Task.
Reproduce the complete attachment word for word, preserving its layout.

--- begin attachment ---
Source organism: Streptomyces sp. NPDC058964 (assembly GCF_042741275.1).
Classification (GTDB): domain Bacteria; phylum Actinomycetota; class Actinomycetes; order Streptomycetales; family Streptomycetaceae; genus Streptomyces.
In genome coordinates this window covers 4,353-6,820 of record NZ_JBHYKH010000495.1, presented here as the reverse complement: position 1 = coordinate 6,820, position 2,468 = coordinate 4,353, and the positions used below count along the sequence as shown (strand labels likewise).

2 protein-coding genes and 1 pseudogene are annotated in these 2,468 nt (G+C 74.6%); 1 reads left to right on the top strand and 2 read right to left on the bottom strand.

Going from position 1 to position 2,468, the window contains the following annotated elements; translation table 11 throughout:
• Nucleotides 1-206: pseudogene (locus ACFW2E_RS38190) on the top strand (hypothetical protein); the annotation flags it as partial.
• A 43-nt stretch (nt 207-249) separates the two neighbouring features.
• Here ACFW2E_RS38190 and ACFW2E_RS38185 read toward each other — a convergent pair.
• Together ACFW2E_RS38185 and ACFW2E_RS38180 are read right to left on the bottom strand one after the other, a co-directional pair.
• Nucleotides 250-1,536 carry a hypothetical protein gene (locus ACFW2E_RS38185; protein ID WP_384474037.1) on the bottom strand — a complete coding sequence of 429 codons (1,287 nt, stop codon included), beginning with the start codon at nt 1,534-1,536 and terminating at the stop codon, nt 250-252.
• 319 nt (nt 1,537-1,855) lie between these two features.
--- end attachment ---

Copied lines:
Source organism: Streptomyces sp. NPDC058964 (assembly GCF_042741275.1).
Classification (GTDB): domain Bacteria; phylum Actinomycetota; class Actinomycetes; order Streptomycetales; family Streptomycetaceae; genus Streptomyces.
In genome coordinates this window covers 4,353-6,820 of record NZ_JBHYKH010000495.1, presented here as the reverse complement: position 1 = coordinate 6,820, position 2,468 = coordinate 4,353, and the positions used below count along the sequence as shown (strand labels likewise).

2 protein-coding genes and 1 pseudogene are annotated in these 2,468 nt (G+C 74.6%); 1 reads left to right on the top strand and 2 read right to left on the bottom strand.

Going from position 1 to position 2,468, the window contains the following annotated elements; translation table 11 throughout:
• Nucleotides 1-206: pseudogene (locus ACFW2E_RS38190) on the top strand (hypothetical protein); the annotation flags it as partial.
• A 43-nt stretch (nt 207-249) separates the two neighbouring features.
• Here ACFW2E_RS38190 and ACFW2E_RS38185 read toward each other — a convergent pair.
• Together ACFW2E_RS38185 and ACFW2E_RS38180 are read right to left on the bottom strand one after the other, a co-directional pair.
• Nucleotides 250-1,536 carry a hypothetical protein gene (locus ACFW2E_RS38185; protein ID WP_384474037.1) on the bottom strand — a complete coding sequence of 429 codons (1,287 nt, stop codon included), beginning with the start codon at nt 1,534-1,536 and terminating at the stop codon, nt 250-252.
• 319 nt (nt 1,537-1,855) lie between these two features.